The fear of criticism takes on many forms, the majority of which are petty and trivial. Bald-headed men, for example, are bald for no other reason than their fear of criticism. Heads become bald because of the tight fitting bands of hats which cut off the circulation from the roots of the hair. Men wear hats, not because they actually need them, but mainly because everyone is doing it. The individual falls into line and does likewise, lest some other individual CRITICISE him. Women seldom have bald heads, or even thin hair, because they wear hats which fit their heads loosely, the only purpose of the hats being adornment.
But, it must not be supposed that women are free from the fear of criticism. If any woman claims to be superior to man with reference to this fear, ask her to walk down the street wearing a hat of the vintage of 1890.
The astute manufacturers of clothing have not been slow to capitalize this basic fear of criticism, with which all mankind has been cursed. Every season the styles in many articles of wearing apparel change. Who establishes the styles? Certainly not the purchaser of clothing, but the manufacturer. Why does he change the styles so often? The answer is obvious. He changes the styles so he can sell more clothes.
For the same reason the manufacturers of automobiles (with a few rare and very sensible exceptions) change styles of models every season. No man wants to drive an automobile which is not of the latest style, although the older model may actually be the better car.
We have been describing the manner in which people behave under the influence of fear of criticism as applied to the small and petty things of life. Let us now examine human behavior when this fear affects people in connection with the more important events of human relationship. Take for example practically any person who has reached the age of mental maturity (from 35 to 40 years of age, as a general average), and if you could read the secret thoughts of his mind, you would find a very decided disbelief in most of the fables taught by the majority of the dogmatists and theologians a few decades back.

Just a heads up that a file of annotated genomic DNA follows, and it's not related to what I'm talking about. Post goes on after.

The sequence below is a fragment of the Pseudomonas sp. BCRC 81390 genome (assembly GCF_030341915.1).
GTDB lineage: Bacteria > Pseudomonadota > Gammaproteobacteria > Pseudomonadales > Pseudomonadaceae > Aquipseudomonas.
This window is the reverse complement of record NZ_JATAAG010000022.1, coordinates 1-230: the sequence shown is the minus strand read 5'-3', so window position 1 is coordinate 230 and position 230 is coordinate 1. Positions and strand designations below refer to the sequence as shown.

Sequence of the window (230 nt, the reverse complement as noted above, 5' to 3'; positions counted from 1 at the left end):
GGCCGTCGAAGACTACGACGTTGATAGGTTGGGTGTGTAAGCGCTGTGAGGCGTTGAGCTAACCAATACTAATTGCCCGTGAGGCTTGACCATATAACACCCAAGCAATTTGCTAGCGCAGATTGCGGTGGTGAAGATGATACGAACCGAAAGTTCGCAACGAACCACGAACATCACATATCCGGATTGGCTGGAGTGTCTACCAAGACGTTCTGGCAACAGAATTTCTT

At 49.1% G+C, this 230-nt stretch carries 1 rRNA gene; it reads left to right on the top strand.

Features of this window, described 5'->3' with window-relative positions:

Not often, however, will you find a person who has the courage to openly state his belief on this subject. Most people will, if pressed far enough, tell a lie rather than admit that they do not believe the stories associated with that form of religion which held people in bondage prior to the age of scientific discovery and education.
Why does the average person, even in this day of enlightenment, shy away from denying his belief in the fables which were the basis of most of the religions a few decades ago? The answer is, because of the fear of criticism. Men and women have been burned at the stake for daring to express disbelief in ghosts.
It is no wonder we have inherited a consciousness which makes us fear criticism. The time was, and not so far in the past, when criticism carried severe punishments-it still does in some countries.
The fear of criticism robs man of his initiative, destroys his power of imagination, limits his individuality, takes away his self-reliance, and does him damage in a hundred other ways. Parents often do their children irreparable injury by criticising them. The mother of one of my boyhood chums used to punish him with a switch almost daily, always completing the job with the statement, You ll land in the penitentiary before you are twenty. He was sent to a Reformatory at the age of seventeen.
Criticism is the one form of service, of which everyone has too much. Everyone has a stock of it which is handed out, gratis, whether called for or not. One s nearest relatives often are the worst offenders. It should be recognized as a crime (in reality it is a crime of the worst nature), for any parent to build inferiority complexes in the mind of a child, through unnecessary criticism. Employers who understand human nature, get the best there is in men, not by criticism, but by constructive suggestion. Parents may accomplish the same results with their children. Criticism will plant FEAR in the human heart, or resentment, but it will not build love or affection.